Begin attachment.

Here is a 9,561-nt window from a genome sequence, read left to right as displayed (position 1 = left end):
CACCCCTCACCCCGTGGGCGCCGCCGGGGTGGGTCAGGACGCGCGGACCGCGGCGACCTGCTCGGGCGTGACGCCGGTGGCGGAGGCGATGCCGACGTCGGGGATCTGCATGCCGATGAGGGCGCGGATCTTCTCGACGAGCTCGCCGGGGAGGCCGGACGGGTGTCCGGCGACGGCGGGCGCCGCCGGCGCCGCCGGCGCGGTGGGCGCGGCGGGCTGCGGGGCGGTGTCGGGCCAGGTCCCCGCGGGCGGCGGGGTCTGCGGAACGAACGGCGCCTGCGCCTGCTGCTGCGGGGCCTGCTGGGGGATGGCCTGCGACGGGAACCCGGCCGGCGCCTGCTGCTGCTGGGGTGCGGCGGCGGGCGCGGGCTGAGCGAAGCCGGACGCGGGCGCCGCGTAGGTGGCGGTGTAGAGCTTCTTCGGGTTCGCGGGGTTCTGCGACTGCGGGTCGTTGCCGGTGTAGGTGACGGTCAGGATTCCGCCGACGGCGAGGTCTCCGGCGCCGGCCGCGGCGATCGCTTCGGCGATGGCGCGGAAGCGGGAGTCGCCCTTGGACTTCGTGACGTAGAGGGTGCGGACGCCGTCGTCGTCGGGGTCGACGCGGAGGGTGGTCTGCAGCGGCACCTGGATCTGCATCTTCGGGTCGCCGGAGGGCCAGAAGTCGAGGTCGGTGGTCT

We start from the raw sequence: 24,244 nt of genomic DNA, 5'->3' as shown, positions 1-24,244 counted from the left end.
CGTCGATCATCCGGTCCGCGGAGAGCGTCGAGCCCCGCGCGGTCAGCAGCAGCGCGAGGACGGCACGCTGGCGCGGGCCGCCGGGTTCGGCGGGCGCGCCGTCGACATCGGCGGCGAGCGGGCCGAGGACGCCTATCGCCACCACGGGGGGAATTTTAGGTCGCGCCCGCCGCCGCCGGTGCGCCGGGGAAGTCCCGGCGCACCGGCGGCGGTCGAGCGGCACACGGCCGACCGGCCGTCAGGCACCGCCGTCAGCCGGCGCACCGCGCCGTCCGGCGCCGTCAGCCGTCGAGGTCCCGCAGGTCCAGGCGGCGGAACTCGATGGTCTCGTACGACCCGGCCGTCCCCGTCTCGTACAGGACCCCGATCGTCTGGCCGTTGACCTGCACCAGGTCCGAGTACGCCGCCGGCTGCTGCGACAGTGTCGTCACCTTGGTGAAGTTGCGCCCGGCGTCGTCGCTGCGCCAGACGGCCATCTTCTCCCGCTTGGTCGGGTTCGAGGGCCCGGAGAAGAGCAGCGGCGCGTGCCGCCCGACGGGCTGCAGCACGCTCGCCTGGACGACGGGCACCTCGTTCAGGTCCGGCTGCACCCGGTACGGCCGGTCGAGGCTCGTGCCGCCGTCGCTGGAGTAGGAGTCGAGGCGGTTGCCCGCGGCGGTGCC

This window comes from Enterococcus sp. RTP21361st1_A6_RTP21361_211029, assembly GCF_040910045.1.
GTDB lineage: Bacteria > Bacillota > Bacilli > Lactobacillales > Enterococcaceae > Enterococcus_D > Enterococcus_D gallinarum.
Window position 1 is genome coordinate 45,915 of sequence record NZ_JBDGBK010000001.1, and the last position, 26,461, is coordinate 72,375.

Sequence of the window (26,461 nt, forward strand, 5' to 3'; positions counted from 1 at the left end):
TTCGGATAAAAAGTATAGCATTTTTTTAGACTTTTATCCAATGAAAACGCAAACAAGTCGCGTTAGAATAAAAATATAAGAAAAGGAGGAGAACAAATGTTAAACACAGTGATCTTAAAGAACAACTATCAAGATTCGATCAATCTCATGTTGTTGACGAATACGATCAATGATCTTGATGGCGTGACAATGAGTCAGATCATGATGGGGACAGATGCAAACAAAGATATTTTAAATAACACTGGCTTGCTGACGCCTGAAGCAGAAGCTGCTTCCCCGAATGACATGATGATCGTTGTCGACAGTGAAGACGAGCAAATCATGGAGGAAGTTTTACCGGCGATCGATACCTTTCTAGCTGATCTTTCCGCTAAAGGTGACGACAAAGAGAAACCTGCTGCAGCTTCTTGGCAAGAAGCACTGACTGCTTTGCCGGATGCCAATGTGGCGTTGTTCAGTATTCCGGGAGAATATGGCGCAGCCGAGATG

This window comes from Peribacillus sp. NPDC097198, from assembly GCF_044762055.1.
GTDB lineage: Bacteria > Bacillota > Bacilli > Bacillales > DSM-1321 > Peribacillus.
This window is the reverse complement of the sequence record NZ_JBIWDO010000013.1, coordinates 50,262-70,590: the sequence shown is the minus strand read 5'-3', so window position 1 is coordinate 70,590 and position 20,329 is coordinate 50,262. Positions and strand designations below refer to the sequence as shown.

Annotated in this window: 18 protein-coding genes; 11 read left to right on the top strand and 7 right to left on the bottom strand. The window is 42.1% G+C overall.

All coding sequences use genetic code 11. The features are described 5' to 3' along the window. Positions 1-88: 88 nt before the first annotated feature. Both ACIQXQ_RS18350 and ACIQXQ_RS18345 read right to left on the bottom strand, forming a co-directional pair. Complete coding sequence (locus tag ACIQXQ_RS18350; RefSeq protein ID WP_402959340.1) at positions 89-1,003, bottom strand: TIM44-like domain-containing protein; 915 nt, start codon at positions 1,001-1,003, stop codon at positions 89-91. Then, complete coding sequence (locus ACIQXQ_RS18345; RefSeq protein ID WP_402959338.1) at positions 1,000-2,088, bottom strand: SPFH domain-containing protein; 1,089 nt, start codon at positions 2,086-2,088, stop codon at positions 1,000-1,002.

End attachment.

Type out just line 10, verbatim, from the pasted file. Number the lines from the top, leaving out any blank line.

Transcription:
This window comes from Peribacillus sp. NPDC097198, from assembly GCF_044762055.1.